Favorite Books on Editing: Mine and Yours

"I have been correcting the proofs of my poems. In the morning, after hard work, I took a comma out of one sentence…. In the afternoon I put it back again.”                – Oscar Wilde

I’ve been preparing material for a workshop on editing for the Southern California Writers' Conference (9/20/13-9/22/13, space still available here), and so, I’ve been doing some thinking and reading on the topic. Over the summer I finally got around to reading Stephen King’s On Writing, a well-respected if untraditional primer which is every bit as good as you’ve heard, and I've been rereading some favorites. All of this poking into the workman side of writing coincided with the arrival of a critique of one of my novels from a respected author; in a general sense, then, editing has been on my mind and recently, how it may or may not need to be applied to the work in question.

Editing is an acquired taste. Beginning writers are appalled by the very thought of it but after time, you learn to welcome and even look forward to the process. Your pedantic, word-loving self should appreciate taking a fine tooth comb to syntactic constructions and your English-major-study-of fiction self might relish all the talk of character development and thematic progression. Who you need to check at the door is your sensitive self. The one who tears up over lovely phrases and heartfelt projections, the one who clings, white-knuckled, to a side story that has nothing whatever to do with the central story because of time spent on research or deep thought or self-congratulation.

This is where workshops, books and advice come in handy. It helps to know we’re all in this together, doesn’t it? One thing I’d love to do in the workshop is share a list of resources. A few of my go-to guides are:

Revising Fiction by David Madden
The Elements of Style by William Strunk, Jr. and E. B. White
Aspects of the Novel by E.M. Forster

...and several more, which you will have to attend the workshop to hear! I'd love if my fellow writers could comment and share your favorite books on writing and/or editing. What books have helped you along the way?  Is there a single guide on writing you couldn't live without?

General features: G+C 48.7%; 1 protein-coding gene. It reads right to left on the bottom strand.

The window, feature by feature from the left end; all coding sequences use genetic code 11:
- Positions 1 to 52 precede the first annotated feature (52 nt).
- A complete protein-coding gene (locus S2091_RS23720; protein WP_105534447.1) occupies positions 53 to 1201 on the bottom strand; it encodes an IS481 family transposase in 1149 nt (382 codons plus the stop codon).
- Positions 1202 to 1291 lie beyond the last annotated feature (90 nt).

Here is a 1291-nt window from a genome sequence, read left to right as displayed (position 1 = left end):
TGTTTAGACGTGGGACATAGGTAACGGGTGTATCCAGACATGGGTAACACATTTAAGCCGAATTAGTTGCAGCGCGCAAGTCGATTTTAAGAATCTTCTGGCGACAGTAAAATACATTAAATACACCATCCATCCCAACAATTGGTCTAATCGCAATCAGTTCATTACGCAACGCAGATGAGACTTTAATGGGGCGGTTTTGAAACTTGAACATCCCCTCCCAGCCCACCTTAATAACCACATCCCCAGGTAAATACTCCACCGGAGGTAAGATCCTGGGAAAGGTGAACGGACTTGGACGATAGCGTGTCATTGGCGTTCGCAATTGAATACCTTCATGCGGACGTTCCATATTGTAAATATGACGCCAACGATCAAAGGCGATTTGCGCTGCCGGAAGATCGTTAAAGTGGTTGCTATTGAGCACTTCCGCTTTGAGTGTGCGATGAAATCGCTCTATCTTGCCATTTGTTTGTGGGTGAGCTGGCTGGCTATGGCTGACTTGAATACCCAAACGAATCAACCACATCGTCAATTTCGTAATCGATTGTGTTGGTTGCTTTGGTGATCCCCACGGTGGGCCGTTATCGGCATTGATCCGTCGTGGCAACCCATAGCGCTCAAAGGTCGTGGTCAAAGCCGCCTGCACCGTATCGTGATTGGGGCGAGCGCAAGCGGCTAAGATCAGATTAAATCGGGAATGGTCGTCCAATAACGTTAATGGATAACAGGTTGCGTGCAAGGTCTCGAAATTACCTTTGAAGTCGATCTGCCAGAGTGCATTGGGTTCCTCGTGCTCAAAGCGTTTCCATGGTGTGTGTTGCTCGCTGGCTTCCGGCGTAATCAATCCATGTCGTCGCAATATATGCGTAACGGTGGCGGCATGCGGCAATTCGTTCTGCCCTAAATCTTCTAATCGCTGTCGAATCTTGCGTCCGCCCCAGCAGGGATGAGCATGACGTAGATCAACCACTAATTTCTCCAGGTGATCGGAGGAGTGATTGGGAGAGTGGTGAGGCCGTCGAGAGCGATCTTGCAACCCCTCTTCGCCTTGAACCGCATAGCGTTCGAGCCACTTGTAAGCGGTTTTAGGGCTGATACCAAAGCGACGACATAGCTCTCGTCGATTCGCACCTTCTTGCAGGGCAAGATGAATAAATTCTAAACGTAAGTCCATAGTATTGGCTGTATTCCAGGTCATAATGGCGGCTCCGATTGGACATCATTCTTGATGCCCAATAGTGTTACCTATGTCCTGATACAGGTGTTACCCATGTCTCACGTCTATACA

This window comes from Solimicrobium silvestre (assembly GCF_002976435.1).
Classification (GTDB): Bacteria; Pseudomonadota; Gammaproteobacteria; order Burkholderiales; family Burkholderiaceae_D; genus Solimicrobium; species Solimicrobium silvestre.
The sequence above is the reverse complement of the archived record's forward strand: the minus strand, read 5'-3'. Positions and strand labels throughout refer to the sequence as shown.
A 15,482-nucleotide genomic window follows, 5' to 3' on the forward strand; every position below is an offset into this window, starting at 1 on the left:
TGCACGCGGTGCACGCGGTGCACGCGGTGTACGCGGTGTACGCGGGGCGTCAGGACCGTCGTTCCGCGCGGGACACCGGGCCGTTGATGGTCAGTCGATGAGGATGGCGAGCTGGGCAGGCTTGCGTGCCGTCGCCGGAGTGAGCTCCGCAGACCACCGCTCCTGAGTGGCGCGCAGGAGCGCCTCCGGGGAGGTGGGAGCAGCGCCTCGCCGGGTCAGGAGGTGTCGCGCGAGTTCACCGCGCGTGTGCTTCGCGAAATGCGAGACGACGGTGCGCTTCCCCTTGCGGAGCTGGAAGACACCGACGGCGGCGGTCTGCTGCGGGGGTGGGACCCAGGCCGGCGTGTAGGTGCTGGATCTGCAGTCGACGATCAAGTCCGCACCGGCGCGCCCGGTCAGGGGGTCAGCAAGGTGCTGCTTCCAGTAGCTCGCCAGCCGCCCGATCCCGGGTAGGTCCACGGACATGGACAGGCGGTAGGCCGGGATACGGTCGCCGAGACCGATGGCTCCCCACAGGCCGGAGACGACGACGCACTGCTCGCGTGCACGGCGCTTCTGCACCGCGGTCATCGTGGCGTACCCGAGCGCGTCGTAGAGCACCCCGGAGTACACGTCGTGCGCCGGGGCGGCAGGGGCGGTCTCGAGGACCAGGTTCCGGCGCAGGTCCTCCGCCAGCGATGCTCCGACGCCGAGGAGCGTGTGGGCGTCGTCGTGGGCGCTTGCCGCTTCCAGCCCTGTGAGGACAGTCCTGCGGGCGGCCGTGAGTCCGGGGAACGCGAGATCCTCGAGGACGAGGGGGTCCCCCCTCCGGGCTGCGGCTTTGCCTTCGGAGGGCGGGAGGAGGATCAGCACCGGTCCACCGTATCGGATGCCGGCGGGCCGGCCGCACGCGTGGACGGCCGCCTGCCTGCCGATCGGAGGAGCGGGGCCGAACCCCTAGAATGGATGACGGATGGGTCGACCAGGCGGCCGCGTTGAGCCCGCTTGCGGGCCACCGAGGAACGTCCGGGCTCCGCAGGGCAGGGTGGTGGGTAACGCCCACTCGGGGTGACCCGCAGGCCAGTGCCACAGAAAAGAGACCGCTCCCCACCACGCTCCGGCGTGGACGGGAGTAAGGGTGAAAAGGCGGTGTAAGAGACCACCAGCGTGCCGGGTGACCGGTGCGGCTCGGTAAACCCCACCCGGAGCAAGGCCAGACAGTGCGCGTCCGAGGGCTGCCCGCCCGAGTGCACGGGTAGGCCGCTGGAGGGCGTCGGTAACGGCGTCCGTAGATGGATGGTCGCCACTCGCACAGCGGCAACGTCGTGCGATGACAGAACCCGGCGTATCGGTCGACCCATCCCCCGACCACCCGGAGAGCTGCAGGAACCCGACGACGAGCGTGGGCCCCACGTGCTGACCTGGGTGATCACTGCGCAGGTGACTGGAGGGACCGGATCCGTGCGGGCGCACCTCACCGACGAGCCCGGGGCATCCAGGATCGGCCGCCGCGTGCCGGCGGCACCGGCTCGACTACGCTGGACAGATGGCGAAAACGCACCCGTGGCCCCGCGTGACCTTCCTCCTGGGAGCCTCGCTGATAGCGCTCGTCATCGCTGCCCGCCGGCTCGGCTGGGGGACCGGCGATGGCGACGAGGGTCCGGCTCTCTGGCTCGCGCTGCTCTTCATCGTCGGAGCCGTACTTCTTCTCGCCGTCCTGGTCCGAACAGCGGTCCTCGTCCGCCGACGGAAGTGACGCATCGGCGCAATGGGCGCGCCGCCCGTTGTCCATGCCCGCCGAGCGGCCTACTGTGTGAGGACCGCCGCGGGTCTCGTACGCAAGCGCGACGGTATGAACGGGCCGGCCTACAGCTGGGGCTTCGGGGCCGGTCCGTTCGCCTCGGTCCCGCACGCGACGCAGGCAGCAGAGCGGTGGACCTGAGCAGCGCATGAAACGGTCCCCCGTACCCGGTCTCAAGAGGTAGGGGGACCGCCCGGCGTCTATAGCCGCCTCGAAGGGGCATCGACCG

Tuesday, August 27, 2013

Teagan White reviews The Qualities of Wood

After Betty Gardiner dies, she leaves behind her country house for her family. Nowell, her grandson, first moves in then soon after his wife, Vivian. The day Vivian moves in, a teen girl dies in their backyard and even though the death is ruled an accident, she is still skeptical. After the unusual behavior of her neighbors, she becomes suspicious. As the story moves on, Vivian starts to become aware of the town’s secrets.
                The Qualities of Wood by Mary Vensel White is a very well-thought-out story. The pages flow through the chapters brilliantly. You don’t even realize when you’re done with a section. The setting flips through past and present which also helps you learn more about the characters’ personalities.
                This book lets every reader picture it in a unique way. It lets you do this through its descriptions and great vocabulary. For example:
                “As Nowell tugged her towards the house, she glanced back over her shoulder at the high, swaying grass which was quickly becoming invisible, still whispering in the wind and crackling again under her feet.”
                You might not think you know what’s going to happen but you can’t be certain until the very last chapter. The Qualities of Wood is a great book. I don’t see why you wouldn’t read it.
Teagan White is eleven years old and when he isn't reading great books, he likes to play soccer and baseball, practice piano and guitar, and play video games. His sister has previously reviewed this book here, and his other two siblings still haven't read it!

Thursday, August 22, 2013


I've been working on a story collection for a while. It began as a few vivid scenes I wanted to work out and grew, as scenes sometimes do, into something larger that included more and more people. I began to think about these scenes as a collection of scenes. How would they fit and work together? What would it all mean? Does it need to mean anything?